There’s a lovely initialism commonly used on the Internet: YMMV, which stands for “your mileage may vary.” It’s frequently used to describe films that may not have broad appeal but are worth giving a look, or a song that has a great melody but is played with bagpipes, or an exotic dish that, despite having a dense flavor profile, is still made out of fetal bunnies or something of the like. It’s a great qualifier, really. I’m a pretty big fan. However, YMMV.
Such a concept is aptly applied to the work of Pete Davidson, the popular young comedian/SNL cast member/ex-Ariana Grande fiancé. A lot of people really love his work, and a lot of great talents really love working with him. Me? I never understood the appeal. Nothing against the guy (well, him being the source for the term “big dick energy” is something I wish I could purge from my brain folds), but I never really got his humor. That, in conjunction with the fact that I tend to run out of patience for the indulgences of Judd Apatow’s filmmaking, left me pretty hesitant to watch The King of Staten Island, Apatow’s overlong, semi-biographical dramedy about Davidson stand-in, Scott Carlin.
Scott is a 24 year-old burnout who spends most of his days getting stoned in his mom’s basement. His father, a fireman, died in a building collapse when Scott was just seven. That, in conjunction with some mental issues and a bad case of Crohn’s disease has left Scott in a state of arrested development. His younger sister Claire (Maude Apatow) is about to head off to college, leaving Scott and his mom (Marisa Tomei) alone in their home. This is all well and good for Scott, who delays responsibility by hanging on to his “one day” dream of opening a tattoo parlor/restaurant combo. For his mom, not so much.
When a misguided tattooing attempt draws the ire of a local man named Ray (Bill Burr), it isn’t long before this single father and Mama Carlin start dating, much to the chagrin of Scott himself, who sees his mother’s romantic life as a threat to the memory of his father. This is padded out to nearly two and a half hours by a variety of side plots (including a violent pharmacy robbery, a restaurant job that makes the staff fistfight for tips, and a half-written romance involving city planning), each of which are entertaining and often quite funny in a vacuum, but all of which add to the unwieldy nature of a 137 minute comedy.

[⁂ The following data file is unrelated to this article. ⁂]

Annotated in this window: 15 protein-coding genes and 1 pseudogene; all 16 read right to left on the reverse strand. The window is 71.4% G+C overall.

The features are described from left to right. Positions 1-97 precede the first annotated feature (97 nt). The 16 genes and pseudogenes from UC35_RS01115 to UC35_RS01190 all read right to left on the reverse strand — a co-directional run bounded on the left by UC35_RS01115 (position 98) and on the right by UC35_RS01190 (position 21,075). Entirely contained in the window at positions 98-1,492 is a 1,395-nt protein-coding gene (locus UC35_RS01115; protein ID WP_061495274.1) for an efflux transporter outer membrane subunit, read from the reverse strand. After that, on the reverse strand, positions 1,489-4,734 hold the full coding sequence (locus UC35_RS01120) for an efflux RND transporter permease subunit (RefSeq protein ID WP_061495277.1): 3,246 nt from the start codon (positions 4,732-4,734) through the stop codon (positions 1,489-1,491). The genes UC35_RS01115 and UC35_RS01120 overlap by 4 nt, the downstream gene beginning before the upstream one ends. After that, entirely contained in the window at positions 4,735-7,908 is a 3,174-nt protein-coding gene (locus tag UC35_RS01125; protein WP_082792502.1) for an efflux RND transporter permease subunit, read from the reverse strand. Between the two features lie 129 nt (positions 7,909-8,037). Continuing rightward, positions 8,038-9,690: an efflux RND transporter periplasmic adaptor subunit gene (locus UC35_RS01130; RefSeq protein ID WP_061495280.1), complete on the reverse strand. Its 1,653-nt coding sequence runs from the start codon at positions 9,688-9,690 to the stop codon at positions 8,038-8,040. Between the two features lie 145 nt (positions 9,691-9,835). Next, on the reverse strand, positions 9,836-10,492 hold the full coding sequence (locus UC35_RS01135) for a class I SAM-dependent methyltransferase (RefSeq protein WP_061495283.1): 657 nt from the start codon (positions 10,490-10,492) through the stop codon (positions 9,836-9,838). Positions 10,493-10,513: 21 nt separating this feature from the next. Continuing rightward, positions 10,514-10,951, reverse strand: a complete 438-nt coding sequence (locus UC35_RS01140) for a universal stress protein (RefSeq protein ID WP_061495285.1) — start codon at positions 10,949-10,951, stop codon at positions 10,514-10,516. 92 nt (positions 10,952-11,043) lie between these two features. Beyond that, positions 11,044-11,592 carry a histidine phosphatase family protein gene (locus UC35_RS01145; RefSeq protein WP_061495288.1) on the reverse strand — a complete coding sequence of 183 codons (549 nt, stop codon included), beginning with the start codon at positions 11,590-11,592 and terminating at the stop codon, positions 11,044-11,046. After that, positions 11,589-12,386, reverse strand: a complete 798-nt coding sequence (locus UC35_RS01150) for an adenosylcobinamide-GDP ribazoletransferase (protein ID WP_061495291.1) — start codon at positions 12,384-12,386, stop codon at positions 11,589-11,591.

Entering this film as a bit of a Davidson skeptic was an interesting experience. While I still don’t fully understand his style of humor, there’s no denying that he gives a grand performance here. While I cannot (and will not) comment on the size of his dick energy, I can comfortably state that he’s got some considerable dramatic chops. Maybe I’m just a sucker for films about men exploring their emotions (a rarity — and a personal struggle of my own), but I found myself rather moved by the arc his character undergoes. Equally impressive is Bill Burr as a man attempting to act as a father figure to young Scott but finding his own emotional hang-ups to be equally burdensome.
Our female leads, Marisa Tomei and Bel Powley, make great work out of criminally small characters. While it does feel like missed opportunities on both counts — both fuel the narratives of our leading men, but with little of their own narrative thrust — how can I possibly lament that this unfathomably long movie isn’t longer? If anything, it’s indicative of how badly this needed a rewrite. The phrase is “kill your darlings,” Mr. Apatow, not “make ghosts of two of your main characters so you can squeeze in a subplot about the Tinder adventures of a supremely minor character who has no bearing on the plot whatsoever.”
Overall, I was pleasantly surprised by this moving tale of a delayed coming of age. I was also impressed with the work of a performer for whom I’ve never really had a taste. Unfortunately, of the three indulgences that work to sink most Apatow movies (needlessly long runtime, insistence on giving his entire real-life family their own set of characters/arcs, clumsily jamming celebrity cameos into the story where they only serve to feel like name drops), the most annoying one remains: There’s just no reason for a comedy to exceed 90 minutes, let alone 137. Hire a script editor, dude.
Streaming on select platforms starting June 12, 2020